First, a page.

Customer Service: Receiving feedback from customers, family, friends etc, most of them seemed to have the same comments in common. Customer service at the dealer was a joke, very arrogant, mean, and i did not trust them. Independent shops tend to have a more personal relationship with their customers and it gives people a piece of mind when dropping their car off for service. Its not just "give me your keys, it will be done in an hour" type of deal. My advisers work very hard in gaining customer trust and care about that relationship and loyalty that is between the customer and the shop. Independents are usually smaller than dealers with a smaller customer base, which i believe gives them more of a personal experience. They don't have 30 technicians in the back trying to get the current car out and next car in and the adviser up their butt the whole time. My company has regular training schedules and the advisers are sent out for to a place to improve customer service, selling techniques and working with difficult customers. Even us Technicians in the back are able to have a conversation with the customer, show them whats up with their vehicle and have a chance to gain their trust. If you are looking for a more personal experience and want to have a trusting relationship with shop, independent might be right for you.

Used Cars: In my opinion the best place to have a used car service is at an independent shop. Your car is no longer in warranty, it has 105,000 miles do you still need to go to the dealer? Remember these car dealers I speak of are NEW car dealers. They sell and service mostly new cars. I am not saying that dealer technicians will not or cannot work on older cars but its less common than new cars due to new cars flooding the service center with recalls and warranty work, new car inspections. It may be wiser to bring to an independent, reason being that 90% of our cars that we see are used cars and i would say about 70% of them are 100k+ miles. Independent technicians have more experience with every car brand and usually have more tools in their collection due to needing specific tools for all brands. If warranty is up and don't feel the need to spend extra money on dealer services and perks than you should find a trustworthy independent shop.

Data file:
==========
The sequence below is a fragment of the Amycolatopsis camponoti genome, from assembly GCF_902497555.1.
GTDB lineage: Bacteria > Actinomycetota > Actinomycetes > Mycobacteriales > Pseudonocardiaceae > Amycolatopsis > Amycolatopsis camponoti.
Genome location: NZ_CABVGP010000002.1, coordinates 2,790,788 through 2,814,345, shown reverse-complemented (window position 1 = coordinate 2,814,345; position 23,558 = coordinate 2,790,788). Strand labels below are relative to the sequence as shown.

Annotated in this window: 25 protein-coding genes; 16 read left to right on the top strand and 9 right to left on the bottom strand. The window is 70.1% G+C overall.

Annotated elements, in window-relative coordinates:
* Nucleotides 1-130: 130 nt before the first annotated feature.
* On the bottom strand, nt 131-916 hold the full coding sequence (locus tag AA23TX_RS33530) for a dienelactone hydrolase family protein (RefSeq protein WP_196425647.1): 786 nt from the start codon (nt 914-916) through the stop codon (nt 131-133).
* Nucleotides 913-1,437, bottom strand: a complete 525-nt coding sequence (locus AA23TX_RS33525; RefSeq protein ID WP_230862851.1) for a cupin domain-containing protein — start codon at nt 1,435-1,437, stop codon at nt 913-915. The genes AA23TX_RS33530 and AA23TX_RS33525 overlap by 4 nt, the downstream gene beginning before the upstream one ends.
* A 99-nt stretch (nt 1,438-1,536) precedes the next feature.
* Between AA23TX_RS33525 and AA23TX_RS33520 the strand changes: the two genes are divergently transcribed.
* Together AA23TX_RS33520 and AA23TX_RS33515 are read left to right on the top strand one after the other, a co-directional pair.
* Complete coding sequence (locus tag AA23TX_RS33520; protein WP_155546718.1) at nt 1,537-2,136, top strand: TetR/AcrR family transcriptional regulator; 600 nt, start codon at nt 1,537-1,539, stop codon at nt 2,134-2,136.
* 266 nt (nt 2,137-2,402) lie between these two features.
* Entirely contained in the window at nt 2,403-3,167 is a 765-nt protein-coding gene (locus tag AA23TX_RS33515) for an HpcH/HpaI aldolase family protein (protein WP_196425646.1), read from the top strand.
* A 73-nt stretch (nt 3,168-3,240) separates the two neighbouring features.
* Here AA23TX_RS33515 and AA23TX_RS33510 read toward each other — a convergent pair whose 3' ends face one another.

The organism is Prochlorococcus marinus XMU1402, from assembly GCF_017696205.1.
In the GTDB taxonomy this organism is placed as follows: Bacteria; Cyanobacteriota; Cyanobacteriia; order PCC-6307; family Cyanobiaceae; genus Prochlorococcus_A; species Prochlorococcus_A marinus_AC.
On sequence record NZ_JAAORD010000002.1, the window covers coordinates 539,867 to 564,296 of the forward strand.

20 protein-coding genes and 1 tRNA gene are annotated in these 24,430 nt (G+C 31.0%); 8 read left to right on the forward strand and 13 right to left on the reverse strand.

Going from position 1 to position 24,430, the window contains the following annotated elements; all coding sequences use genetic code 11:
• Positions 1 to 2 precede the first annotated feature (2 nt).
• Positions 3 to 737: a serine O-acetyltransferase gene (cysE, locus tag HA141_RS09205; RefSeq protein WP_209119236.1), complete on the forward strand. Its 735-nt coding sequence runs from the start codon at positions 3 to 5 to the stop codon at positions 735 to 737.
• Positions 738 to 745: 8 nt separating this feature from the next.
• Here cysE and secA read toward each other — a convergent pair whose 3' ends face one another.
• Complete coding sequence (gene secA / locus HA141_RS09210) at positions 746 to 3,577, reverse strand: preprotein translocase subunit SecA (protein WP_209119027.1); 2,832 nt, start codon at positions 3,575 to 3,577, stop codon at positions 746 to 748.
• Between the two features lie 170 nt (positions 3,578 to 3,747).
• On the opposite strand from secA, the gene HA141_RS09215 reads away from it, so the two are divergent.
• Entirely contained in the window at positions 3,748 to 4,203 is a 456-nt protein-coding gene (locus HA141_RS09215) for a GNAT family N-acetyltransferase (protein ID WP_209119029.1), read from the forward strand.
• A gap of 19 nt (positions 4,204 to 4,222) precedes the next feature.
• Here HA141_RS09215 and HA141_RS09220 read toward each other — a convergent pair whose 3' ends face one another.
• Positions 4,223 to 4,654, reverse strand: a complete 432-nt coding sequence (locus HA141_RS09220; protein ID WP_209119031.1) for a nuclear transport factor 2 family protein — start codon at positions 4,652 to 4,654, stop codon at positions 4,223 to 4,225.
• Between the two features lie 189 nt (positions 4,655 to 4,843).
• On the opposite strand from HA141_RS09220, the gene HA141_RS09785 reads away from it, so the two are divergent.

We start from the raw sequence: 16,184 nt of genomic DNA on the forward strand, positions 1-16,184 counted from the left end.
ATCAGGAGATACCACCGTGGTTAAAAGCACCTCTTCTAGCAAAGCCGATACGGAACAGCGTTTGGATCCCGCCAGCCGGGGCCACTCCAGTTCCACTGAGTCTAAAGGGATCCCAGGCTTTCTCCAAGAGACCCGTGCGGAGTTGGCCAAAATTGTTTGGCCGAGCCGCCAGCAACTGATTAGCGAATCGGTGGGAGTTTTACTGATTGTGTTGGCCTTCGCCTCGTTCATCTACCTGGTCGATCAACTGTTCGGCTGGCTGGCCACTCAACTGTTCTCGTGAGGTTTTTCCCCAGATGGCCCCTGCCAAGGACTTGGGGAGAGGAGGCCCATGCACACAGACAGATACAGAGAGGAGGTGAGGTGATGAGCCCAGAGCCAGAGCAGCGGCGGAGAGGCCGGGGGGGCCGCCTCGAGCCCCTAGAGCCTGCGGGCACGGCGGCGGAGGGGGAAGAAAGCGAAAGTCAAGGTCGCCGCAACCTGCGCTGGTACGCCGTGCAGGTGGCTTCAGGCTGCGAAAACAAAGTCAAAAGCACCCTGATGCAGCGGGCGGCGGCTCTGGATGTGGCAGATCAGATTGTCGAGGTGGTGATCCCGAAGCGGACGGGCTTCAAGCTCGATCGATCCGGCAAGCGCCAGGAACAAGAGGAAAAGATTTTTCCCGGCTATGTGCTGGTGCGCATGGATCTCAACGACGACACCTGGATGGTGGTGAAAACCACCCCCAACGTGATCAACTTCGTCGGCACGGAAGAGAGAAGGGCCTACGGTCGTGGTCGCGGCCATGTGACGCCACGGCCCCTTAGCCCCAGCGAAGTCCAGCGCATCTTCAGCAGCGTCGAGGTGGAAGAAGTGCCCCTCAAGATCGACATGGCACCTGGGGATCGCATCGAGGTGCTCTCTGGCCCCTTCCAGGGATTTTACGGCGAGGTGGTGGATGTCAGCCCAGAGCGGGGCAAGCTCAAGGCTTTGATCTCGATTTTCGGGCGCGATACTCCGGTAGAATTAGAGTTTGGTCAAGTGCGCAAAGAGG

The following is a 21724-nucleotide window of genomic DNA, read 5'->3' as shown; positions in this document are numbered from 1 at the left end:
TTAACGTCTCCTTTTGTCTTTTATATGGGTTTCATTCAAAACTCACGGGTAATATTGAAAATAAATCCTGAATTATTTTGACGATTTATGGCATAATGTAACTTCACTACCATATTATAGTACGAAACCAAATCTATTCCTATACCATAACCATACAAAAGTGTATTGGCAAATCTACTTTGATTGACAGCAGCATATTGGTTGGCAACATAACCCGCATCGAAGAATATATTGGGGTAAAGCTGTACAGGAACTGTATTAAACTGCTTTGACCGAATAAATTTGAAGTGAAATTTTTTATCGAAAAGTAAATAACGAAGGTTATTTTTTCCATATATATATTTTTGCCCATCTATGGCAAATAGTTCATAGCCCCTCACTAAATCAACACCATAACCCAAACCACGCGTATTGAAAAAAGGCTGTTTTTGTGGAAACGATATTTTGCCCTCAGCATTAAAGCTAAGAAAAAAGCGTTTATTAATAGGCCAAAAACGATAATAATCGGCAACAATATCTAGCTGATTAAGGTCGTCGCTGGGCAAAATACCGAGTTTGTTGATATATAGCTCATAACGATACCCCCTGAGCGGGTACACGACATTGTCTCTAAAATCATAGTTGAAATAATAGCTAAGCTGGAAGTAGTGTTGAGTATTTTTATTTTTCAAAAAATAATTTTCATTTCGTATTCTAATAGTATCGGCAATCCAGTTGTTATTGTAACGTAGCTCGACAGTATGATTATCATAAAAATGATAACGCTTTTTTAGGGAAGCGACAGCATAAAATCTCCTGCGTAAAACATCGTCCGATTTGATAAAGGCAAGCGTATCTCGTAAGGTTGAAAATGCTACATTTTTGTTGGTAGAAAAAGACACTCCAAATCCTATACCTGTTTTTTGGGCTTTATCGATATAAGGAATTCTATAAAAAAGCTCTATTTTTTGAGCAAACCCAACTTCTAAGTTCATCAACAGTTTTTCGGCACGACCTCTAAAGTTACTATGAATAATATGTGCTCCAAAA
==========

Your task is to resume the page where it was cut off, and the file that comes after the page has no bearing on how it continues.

Mom and pop shop: Another form of an independent shop would be a mom and pop shop. These shops are normally small but very busy. They usually have a guy in the shop that has been wrenching for 40+ years that knows the ins and outs of how a car operates. Independent shops use multiple vendors for parts and can usually get them on time but may take longer than that of a dealership. They are being driven by parts drivers and most parts are not on site. Get in good with a mom and pop shop and they will treat you like family if you continue to give them service. Unlike independent chains and dealerships, Mom and pops tend not to upsell so much! Upsell meaning they are not trying to sell you extra services. There is no corporate coming down on them to get their numbers up and try to sell as much work as possible. Don't let the small size and look of a Joe schmoes shop on the corner turn you away. These shops often do good work and focus mainly on the reason you are there, to fix your car and get your back on the road.

Some tips

I understand that everyone may have different experiences when it comes to Dealership vs independent. Some like one or the other better and I am not necessarily saying one is better than the other. I just wanted to provide some personal experience and what I see and have seen to help people think twice or maybe help them feel better about where they are spending there money. Before ending I would like to offer some tips for people when going in for service.

Research: Not familiar with whatever the guy at the front counter is telling you? Feel like what hes saying is not even a real thing? Write down what hes telling you, and check his facts. Go online and pull up service interval recommendations and make sure that your spark plugs are actually due at 100k miles like he said.

Ask to see: Adviser says your brakes need to be done. If you trust him than that's great but if you are a little concerned then ask to see! Show me that my brakes need to be done. If it is an honest shop they should have no problem bringing you out to the car for 5 seconds to take a look. As a technician i encourage people to come look, it shows you have nothing to hide and it builds trust. Whether you understand what they are showing your or not, if they are showing you that tells you that they do not have anything to hide. Remember, they don't know you and what you know.

Be patient: If you are in a reputable shop chances are they are not ripping you off. They sell you a diagnostic charge to figure out a check engine light, there are thousands and thousands of reasons it could be on. Automotive is not just nuts and bolts anymore! It is a lot of computer based diagnostics and takes time to get info and put that all together.

Always diagnose: If you have a problem with your car and the shop just wants to throw parts at it, STAY AWAY! Properly diagnosing a car is important. It is not always the actual part that fails, it could be wiring or a computer issue! Pay the diagnostic and get status updates on what the tech is actually doing. Diagnostic will make sure its the right fix and its a permanent fix.


The average tool expense over the course of an auto technicians career is 30k-70k. All must be bought and provided by the technician. Very few shops if any, supply techs with their own set of tools.

Dealership Vs Independent

What do you prefer, Dealership or Independent?